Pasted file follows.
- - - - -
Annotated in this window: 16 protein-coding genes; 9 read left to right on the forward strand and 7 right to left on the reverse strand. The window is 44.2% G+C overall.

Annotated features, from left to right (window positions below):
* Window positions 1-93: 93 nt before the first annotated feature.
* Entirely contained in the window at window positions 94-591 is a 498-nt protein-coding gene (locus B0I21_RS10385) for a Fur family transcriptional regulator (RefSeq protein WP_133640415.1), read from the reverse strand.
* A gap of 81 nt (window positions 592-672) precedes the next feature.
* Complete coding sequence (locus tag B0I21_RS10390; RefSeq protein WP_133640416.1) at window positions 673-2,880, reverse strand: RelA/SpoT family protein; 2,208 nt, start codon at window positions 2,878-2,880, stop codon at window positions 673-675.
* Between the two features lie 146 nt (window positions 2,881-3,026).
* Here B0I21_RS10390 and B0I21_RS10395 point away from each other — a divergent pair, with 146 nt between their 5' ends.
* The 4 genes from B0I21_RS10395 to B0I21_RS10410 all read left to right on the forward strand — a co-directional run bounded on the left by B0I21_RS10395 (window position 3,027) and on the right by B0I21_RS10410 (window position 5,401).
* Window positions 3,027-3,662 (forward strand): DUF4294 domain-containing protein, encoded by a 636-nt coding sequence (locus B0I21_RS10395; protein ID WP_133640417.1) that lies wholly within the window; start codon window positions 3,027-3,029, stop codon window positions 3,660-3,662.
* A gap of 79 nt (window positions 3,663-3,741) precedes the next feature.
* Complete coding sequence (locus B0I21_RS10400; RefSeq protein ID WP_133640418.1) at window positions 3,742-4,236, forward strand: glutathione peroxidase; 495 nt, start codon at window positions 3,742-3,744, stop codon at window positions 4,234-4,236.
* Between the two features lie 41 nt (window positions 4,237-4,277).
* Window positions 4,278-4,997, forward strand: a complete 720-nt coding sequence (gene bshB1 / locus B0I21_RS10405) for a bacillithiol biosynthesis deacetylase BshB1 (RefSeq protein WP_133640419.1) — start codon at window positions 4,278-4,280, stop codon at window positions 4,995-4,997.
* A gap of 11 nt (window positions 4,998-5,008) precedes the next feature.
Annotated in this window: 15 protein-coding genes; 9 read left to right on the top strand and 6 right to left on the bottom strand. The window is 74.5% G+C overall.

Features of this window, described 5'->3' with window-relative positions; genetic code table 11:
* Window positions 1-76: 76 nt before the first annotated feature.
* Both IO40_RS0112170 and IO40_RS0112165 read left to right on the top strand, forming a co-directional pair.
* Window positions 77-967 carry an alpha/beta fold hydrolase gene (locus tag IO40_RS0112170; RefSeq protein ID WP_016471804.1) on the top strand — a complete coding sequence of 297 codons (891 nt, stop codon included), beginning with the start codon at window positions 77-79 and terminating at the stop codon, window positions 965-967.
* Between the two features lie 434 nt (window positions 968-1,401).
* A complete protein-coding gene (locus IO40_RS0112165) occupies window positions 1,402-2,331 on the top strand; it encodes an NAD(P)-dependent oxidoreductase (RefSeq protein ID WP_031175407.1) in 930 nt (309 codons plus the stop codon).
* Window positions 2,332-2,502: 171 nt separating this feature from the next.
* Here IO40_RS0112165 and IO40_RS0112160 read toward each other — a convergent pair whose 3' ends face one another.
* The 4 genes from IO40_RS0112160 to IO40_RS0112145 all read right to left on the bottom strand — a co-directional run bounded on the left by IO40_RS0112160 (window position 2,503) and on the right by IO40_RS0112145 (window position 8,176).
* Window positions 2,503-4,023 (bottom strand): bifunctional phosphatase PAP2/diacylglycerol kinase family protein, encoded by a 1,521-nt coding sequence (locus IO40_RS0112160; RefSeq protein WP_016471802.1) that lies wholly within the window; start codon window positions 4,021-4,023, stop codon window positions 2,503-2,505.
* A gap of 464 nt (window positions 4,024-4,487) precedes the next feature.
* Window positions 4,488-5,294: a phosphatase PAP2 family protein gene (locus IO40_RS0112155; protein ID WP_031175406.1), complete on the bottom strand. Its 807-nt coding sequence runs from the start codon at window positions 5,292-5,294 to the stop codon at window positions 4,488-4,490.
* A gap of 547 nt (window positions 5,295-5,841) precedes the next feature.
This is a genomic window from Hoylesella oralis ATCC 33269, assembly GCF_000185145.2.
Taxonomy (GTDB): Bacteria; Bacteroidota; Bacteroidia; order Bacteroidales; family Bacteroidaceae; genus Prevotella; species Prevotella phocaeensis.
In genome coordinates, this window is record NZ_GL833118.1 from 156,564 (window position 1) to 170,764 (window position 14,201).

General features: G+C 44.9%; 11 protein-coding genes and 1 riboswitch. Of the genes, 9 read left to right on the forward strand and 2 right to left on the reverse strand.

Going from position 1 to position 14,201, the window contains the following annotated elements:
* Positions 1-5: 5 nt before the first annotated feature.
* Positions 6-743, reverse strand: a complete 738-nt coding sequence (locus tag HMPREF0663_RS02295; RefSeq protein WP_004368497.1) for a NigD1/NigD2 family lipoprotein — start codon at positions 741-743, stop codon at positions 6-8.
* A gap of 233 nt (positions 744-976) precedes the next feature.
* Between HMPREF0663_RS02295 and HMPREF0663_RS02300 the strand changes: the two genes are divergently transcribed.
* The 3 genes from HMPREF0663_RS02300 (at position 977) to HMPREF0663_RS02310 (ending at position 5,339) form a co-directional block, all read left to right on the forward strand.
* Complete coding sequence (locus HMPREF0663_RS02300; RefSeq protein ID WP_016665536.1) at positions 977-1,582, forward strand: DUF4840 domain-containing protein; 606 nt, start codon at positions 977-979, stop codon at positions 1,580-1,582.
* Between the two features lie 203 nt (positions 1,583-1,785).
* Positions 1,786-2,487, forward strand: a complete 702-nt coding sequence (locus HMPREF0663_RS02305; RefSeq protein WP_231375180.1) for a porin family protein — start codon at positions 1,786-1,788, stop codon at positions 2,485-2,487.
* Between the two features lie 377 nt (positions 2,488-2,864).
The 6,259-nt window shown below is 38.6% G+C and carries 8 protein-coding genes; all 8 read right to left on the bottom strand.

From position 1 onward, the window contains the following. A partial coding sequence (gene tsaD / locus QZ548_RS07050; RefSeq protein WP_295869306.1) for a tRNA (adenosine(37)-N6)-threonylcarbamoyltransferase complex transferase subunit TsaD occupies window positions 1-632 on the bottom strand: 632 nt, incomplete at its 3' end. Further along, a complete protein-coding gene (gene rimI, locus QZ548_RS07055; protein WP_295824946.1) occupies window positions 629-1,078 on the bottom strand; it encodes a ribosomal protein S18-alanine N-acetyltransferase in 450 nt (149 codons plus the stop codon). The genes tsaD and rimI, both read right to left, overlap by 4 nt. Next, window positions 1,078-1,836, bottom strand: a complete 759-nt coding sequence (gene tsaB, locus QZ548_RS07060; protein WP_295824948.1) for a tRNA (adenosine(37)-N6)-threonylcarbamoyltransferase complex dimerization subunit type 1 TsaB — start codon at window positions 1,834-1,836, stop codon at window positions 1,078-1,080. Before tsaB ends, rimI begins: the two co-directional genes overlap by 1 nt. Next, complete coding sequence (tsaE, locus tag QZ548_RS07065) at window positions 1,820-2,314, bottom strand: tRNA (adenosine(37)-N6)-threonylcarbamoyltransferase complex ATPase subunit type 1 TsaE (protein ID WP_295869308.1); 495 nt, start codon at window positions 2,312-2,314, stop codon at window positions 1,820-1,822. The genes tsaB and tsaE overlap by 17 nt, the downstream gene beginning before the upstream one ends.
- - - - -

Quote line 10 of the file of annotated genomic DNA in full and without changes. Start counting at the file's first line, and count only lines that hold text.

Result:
* Window positions 3,027-3,662 (forward strand): DUF4294 domain-containing protein, encoded by a 636-nt coding sequence (locus B0I21_RS10395; protein ID WP_133640417.1) that lies wholly within the window; start codon window positions 3,027-3,029, stop codon window positions 3,660-3,662.